Update: CBS now reports on the same link as below that the Yemeni government denies having changed its policy:
“Yemen continues to cooperate with the United States and continues to abide by all the agreements,” Yemeni Foreign Minister Abdul-Malik al-Mekhlafi told The Associated Press, saying it was “not true” that his government had asked U.S. forces to cease ground operations in Yemen.
He added that the government was “involved in talks with the U.S. administration on the latest raid,” and had requested a “reassessment” of a deadly raid by U.S. Special Operations forces in al-Bayda province on Jan. 29.
There was certainly some question as to how much the Yemen government could do without the US, as I noted originally. Looks like they understand those limitations after all.
Original post follows …
The US may have complicated its efforts to fight one of the most dangerous al-Qaeda offshoots with a mission to make those efforts easier. After a Special Ops ground raid ran into trouble and air strikes called in to protect American soldiers killed civilians, the beleaguered government of Yemen has publicly withdrawn its permission for such operations in the future. That may put high-value targets from al-Qaeda in the Arabian Peninsula (AQAP) out of reach, at least temporarily. CBS News has the report from the Pentagon:
The government of Yemen has withdrawn permission for the U.S. to launch Special Operations ground missions inside the country. The rebuke comes after a raid against an al Qaeda compound in Yemen’s al Bayda province. At least 30 people were killed, including civilians and American Navy SEAL Ryan Owens also died. …
This is a major setback for a planned military campaign against the branch of al Qaeda officials consider to be one most likely to launch terrorist attacks against the U.S., reports CBS News correspondent David Martin.
Pictures from the aftermath bore signs of an operation gone wrong. Fourteen al Qaeda operatives were killed in the January 29 raid, but also at least 15 civilians.
The Yemeni government is outraged about the civilian casualties.
Some of the dead were children, and pictures of their corpses contributed to the outrage in Yemen. The Yemeni government has enough problems without defending their partnership with the US; they have Sunni extremists in the AQAP network and Iranian-backed Shi’ite Houthi rebels arrayed against them at the same time. They need to protect the political support they have now, so this move by the government makes sense politically in the moment.
It’s untenable for them in the long run, though, for the same reasons. They need help fending off the Houthis and AQAP. The Saudis are taking on the Houthis, while the US has focused on AQAP — except for the couple of occasions where Houthi positions tried attacking the US Navy. (Those attempts didn’t work out so well for the Houthis.) Yemen’s recognized government is caught between a rock and a hard place, and the US will want to give them as much leeway as possible. Expect future actions to be even more discreet, and probably farther off in the future too.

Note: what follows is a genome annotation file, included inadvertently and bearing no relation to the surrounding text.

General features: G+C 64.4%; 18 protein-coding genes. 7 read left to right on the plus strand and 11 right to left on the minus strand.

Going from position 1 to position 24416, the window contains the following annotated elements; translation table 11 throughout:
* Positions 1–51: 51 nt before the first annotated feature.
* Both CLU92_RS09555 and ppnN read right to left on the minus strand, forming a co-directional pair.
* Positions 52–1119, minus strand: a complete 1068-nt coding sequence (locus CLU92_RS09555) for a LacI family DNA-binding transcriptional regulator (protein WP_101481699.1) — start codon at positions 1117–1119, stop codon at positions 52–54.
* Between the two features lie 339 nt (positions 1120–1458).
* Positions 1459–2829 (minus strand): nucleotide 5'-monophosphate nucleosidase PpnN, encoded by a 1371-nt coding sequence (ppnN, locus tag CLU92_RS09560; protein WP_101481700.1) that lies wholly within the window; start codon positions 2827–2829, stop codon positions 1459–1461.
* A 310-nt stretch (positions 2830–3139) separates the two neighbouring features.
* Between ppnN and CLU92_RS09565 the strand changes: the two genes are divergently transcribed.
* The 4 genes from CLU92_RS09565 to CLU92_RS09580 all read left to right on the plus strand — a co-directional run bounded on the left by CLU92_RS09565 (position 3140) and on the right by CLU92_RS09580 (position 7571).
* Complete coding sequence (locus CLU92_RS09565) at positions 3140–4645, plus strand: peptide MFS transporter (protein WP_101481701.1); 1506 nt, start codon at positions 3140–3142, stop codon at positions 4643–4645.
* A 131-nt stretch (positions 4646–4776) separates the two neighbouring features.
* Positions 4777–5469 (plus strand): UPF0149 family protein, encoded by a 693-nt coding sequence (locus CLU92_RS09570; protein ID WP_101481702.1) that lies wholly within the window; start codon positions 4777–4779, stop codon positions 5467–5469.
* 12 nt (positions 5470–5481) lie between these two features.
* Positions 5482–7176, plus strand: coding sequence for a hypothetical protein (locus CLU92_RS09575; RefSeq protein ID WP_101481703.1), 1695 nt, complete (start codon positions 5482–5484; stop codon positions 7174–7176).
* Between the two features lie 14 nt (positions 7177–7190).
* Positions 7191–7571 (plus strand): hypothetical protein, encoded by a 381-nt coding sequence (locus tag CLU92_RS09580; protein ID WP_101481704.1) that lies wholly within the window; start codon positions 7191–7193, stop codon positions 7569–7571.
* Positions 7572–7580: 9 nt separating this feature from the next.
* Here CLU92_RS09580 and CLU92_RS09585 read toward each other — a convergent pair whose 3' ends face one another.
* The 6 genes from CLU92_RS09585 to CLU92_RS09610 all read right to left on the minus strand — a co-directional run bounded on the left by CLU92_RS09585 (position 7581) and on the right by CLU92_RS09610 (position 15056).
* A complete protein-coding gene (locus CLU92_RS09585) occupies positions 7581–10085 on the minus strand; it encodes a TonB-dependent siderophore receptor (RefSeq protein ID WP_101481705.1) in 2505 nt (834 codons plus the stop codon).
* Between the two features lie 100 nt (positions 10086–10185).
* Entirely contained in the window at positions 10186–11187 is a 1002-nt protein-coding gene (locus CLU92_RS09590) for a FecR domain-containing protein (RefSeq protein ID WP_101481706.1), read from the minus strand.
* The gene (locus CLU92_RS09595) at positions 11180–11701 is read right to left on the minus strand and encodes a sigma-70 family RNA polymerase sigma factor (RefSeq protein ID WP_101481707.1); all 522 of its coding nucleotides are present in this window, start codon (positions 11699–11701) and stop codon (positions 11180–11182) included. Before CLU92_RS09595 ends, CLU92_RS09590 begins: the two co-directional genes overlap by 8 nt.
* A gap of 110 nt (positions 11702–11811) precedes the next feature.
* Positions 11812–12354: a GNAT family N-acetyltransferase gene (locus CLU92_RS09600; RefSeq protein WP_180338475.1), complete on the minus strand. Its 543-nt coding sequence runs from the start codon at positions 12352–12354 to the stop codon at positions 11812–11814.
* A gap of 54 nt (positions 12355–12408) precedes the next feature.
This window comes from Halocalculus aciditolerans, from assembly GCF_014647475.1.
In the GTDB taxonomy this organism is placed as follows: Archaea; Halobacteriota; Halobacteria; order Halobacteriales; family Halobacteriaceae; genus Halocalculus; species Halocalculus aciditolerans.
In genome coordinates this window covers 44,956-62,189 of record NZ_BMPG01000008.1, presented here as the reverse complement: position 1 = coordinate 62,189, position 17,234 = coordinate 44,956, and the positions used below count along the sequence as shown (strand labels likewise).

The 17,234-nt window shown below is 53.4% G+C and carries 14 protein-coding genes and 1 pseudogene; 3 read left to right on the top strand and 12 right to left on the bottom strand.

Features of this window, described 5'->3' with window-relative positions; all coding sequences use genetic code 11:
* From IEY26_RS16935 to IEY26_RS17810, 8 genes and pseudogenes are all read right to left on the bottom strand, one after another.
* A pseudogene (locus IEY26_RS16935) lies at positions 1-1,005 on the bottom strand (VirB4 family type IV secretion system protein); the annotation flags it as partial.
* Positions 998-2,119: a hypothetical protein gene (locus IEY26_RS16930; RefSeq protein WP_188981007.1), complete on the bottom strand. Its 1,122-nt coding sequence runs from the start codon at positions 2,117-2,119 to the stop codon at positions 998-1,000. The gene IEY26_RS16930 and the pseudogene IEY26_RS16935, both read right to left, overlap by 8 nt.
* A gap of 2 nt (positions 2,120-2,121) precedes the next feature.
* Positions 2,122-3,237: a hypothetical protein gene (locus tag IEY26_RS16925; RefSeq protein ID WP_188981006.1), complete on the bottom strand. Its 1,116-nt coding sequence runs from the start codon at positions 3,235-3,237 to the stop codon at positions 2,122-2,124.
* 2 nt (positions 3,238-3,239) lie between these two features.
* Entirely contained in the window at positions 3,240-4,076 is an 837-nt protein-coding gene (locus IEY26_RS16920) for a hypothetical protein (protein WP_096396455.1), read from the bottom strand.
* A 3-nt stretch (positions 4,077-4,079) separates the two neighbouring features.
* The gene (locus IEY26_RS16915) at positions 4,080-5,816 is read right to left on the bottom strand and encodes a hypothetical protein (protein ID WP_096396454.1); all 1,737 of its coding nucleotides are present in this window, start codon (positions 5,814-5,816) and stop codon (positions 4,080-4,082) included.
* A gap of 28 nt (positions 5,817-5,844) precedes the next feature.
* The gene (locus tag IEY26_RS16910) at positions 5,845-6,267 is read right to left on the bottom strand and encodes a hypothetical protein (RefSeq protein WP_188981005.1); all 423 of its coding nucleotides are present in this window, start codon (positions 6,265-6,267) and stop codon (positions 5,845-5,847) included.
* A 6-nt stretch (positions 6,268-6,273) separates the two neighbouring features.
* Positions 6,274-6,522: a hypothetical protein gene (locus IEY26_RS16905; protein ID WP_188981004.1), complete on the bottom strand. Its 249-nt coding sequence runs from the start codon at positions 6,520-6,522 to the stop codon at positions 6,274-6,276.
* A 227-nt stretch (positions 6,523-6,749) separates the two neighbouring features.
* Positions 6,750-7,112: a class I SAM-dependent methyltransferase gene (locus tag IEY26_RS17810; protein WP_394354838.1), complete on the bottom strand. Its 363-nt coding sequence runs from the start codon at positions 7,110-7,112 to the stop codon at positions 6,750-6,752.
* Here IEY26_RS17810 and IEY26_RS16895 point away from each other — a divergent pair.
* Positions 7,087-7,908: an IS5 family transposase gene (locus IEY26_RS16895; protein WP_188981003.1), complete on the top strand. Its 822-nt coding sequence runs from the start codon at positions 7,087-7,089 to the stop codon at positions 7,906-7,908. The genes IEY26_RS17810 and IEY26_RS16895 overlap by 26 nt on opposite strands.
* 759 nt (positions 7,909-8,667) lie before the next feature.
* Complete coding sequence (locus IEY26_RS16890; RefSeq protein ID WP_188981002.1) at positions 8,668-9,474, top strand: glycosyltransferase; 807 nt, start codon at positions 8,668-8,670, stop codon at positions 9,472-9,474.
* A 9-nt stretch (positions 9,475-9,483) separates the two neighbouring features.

Speaking of leeway, the New York Times reports that Trump might be reconsidering the leeway he gives to the Pentagon on approving these raids:
The raid, in which just about everything went wrong, was an early test of Mr. Trump’s national security decision-making — and his willingness to rely on the assurances of his military advisers. His aides say that even though the decision was made over a dinner, it had been fully vetted, and had the requisite legal approvals.
Mr. Trump will soon have to make a decision about the more general request by the Pentagon to allow more of such operations in Yemen without detailed, and often time-consuming, White House review. It is unclear whether Mr. Trump will allow that, or how the series of mishaps that marked his first approval of such an operation may have altered his thinking about the human and political risks of similar operations.
Not every military operation goes off as planned; in fact, probably fewer do than don’t. Things do go wrong even when sufficient planning has taken place. Trump will have to determine whether that’s what happened here or whether the Pentagon didn’t plan and prepare fully for all the reasonable contingencies — and that will determine whether he chooses to put the tighter leash back on the military for these Special Ops raids, whenever we get back to conducting them.